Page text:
History to be revisited on the Sidney to Deadwood Trail
Back in the day before railroads in the area, the Sidney, Nebraska, to Deadwood, South Dakota, trail was used by wagon train pioneers and freighters. You will have the opportunity to experience the life of such a traveler later this summer. At the end of trail will be Deadwood, where the wagon trains and riders will be featured in a celebration upon arrival. The Days of ’76 Museum will offer the ride beginning Aug. 27, east of Ardmore, South Dakota, and continuing through the Sept.t. 5, arrival in Deadwood. Proceeds from the ride will benefit for the Deadwood Days of ’76 Museum.
Although the organizers are calling this route the Sidney to Deadwood wagon train, this ride will utilize a combination of two historic trails—the Sidney to Deadwood and the Cheyenne to Deadwood.
The Sidney to Deadwood Trail traversed the prairie to Deadwood whereas the Cheyenne to Deadwood went many miles through the forested Black Hills. With this ride taking place in late August, the organizers combined parts of both trails to make it a more comfortable route for the horses as well as the people.
Jon Mattson, Sturgis, and his associates have been scouting a route for the past several months in order to find the most accommodating passage, particularly for the horses. Participant numbers will be capped at 350 people and from past experiences by these organizers, that is a likely total.
The selected course will follow the historical trails where possible, but due to many factors it will not be exact. One of the organizers, Gorden Odell, Belle Fourche said, “The plan is to keep the use of pavement to a minimum and to travel cross-country as much as possible. It will be a mix of private and US Forest Service land.”
With fixed expenses for the wagon train, each adult participant will pay $160 and receive a badge showing membership. Children under 12 can ride at no charge. The approximately 100-mile ride will take nine days and participants are not required to go along the entire time; they can give their membership badge to someone else, provided an additional liability form is signed. Day 6 will be a rest day at Custer, South Dakota. That will allow for sightseeing to Crazy Horse Mountain, Mt. Rushmore and other spots around the area, while the livestock rests.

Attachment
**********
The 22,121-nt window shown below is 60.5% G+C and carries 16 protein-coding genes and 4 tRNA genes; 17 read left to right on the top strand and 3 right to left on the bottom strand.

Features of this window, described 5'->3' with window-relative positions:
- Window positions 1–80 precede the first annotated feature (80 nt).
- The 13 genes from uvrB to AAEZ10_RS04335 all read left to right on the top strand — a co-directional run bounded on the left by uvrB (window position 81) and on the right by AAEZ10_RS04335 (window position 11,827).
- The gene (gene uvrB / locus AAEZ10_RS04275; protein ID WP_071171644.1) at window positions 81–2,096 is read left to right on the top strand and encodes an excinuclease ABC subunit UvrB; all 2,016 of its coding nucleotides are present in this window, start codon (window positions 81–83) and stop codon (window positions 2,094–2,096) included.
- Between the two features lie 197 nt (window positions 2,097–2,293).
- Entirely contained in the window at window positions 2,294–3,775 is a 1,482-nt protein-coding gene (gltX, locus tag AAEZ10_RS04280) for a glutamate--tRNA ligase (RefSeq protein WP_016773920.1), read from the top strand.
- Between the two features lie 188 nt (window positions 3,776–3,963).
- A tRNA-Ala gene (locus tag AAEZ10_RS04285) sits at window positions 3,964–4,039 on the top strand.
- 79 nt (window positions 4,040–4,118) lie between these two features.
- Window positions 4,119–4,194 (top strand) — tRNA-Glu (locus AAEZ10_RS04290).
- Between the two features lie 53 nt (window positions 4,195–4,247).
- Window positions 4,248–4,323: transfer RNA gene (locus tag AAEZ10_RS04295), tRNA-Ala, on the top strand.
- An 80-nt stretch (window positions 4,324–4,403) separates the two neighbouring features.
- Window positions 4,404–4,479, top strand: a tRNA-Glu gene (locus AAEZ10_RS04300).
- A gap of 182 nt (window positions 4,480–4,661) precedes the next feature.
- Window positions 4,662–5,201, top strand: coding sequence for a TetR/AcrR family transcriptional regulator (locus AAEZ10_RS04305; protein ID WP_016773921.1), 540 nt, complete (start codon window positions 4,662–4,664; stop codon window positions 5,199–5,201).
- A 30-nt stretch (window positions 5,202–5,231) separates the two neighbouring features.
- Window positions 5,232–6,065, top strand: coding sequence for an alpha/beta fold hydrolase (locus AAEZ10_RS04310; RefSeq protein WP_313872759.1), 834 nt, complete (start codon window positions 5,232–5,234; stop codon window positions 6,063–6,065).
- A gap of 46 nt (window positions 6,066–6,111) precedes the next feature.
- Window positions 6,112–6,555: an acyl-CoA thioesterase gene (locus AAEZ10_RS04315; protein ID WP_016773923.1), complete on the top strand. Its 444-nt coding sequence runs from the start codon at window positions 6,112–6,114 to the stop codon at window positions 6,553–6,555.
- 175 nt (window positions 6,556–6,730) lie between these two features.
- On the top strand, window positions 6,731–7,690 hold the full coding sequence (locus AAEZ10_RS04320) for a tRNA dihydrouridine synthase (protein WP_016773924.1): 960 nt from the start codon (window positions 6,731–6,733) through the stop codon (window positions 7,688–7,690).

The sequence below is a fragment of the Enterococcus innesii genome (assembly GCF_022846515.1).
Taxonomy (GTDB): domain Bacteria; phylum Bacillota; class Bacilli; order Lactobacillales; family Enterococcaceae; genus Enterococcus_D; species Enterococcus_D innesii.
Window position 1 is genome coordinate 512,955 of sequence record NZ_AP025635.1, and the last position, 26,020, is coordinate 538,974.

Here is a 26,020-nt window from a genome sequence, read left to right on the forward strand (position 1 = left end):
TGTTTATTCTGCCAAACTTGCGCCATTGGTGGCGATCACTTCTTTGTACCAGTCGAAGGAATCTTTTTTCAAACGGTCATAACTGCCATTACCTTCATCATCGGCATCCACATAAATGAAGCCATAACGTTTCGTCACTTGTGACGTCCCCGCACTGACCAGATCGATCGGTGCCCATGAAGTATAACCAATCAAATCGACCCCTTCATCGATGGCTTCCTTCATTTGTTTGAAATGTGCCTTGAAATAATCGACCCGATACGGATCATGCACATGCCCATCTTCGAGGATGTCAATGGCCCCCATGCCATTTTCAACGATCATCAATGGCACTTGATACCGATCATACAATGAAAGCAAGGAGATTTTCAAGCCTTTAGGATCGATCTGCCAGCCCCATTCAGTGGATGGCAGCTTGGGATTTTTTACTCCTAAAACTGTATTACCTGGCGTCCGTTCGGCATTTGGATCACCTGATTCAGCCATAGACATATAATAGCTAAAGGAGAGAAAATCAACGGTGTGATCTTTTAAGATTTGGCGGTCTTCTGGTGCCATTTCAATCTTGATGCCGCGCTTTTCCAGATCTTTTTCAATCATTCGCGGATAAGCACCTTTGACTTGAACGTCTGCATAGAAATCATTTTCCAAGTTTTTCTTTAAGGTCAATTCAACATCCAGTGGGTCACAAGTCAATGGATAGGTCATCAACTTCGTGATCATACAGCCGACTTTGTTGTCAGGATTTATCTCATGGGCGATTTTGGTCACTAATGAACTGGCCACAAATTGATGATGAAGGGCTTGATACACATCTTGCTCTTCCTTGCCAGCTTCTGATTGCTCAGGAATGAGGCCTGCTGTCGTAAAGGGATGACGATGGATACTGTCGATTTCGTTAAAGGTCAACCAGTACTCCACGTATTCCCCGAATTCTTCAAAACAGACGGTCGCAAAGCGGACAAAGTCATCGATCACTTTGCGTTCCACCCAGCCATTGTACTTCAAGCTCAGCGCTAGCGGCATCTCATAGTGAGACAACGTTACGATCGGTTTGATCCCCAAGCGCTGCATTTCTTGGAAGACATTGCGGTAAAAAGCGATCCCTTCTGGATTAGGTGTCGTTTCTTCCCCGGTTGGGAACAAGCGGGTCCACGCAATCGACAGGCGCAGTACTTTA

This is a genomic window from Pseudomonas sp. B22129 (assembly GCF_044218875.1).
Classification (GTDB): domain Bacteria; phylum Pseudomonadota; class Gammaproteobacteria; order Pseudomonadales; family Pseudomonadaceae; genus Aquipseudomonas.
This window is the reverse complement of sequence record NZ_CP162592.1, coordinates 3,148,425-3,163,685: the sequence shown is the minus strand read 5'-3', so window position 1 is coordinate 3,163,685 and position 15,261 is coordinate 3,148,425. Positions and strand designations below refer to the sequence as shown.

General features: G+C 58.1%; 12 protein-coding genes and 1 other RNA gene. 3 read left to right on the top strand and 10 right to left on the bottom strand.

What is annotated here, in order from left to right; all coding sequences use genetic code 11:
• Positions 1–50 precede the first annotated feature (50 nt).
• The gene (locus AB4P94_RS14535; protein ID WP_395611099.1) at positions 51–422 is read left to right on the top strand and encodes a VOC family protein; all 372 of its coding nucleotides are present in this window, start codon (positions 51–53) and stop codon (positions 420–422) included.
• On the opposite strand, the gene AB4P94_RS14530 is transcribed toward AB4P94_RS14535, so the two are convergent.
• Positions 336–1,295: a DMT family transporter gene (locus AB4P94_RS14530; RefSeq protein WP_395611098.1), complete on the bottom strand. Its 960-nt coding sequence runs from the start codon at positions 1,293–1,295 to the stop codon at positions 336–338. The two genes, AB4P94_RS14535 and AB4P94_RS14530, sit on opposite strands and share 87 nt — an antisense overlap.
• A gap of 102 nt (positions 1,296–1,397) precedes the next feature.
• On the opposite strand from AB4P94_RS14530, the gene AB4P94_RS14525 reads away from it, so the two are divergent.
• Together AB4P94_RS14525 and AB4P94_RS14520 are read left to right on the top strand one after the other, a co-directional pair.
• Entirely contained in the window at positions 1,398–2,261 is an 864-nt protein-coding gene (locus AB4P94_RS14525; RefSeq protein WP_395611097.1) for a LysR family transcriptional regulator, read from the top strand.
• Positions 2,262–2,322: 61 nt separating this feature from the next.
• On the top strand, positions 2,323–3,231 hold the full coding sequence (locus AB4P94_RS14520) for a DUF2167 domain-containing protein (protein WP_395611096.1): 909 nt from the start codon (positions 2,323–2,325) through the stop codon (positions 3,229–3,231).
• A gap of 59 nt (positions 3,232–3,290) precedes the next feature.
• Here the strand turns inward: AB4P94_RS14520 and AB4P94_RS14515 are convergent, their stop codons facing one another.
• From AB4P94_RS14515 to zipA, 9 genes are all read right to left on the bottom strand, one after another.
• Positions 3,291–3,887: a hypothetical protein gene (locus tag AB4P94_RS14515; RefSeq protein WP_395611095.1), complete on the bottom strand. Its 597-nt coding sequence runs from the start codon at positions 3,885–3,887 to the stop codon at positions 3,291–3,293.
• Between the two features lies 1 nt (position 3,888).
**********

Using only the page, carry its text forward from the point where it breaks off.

Participants bring their RVs or their bedrolls as housing is not provided. Each afternoon provisions are made to move the vehicles to the next location with a shuttle service.
Supper will be served to the general public and the trail riders, for a cost, by organizations or caterers. After the meal, speakers will talk briefly about the history of the trails and the local area, giving a perspective on the wagon train and ride. Porta-potties will be on site at each overnight stop. A water truck will be provided for the animals. The organizers welcome the local people to the evening sites to view the wagons, talk to the participants and listen to the speakers and musicians as they weave the history of the trails and events of that historical time.
An application and release of liability statement are available on this website: http://www.daysof76.com .
The Trail planned locations that have been identified to date and are subject to change are:
(all locations are in South Dakota)
Aug 27 – first night, east of Ardmore, Jack Hunter’s
Aug 28 – overnight at Star Cattle Company, Hot Springs, (Bernice Landers)
Aug 29 – overnight at Terry Hammel’s big barn west of Hot Springs, (HWY 18) chuck wagon supper by Rick Kaan, musical entertainment
Aug 30 – Nearest town: Pringle
Aug 31 – Nearest town: Custer, (4 Mile)
Sept. 1 – Nearest town: Custer, (BREAK – rest day)
Sept. 2 – Nearest town: Hill City, (4 Corner Well)
Sept. 3 – Nearest town: Rochford, (Camp 5)
Sept. 4 – Nearest town: Rochford, (Carstans)
Sept. 5 – Arrive in Deadwood
For additional information contact:
As the saying goes, “All roads lead to Deadwood,” as South Dakota’s historic wagon trains demonstrate. In 2008 the Ft. Pierre to Deadwood trail was followed, as closely as possible, by wagon train and outriders. In 2010 the Miles City to Deadwood wagon train was done in 2010. The Medora to Deadwood wagon train took place in 2013.
Don’t worry if you haven’t got your own wagon; you can hitch a ride, although you will still have to pay your registration fee and sign the waivers. Outriders on horseback are welcome with the same considerations.
It is your chance to be re-live history.
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When Herb and Inez Stoddard settled near Norris, South Dakota over a century ago, they had no idea the fifth generation of Stoddards would be still be there, raising cattle, horses, and rodeoing.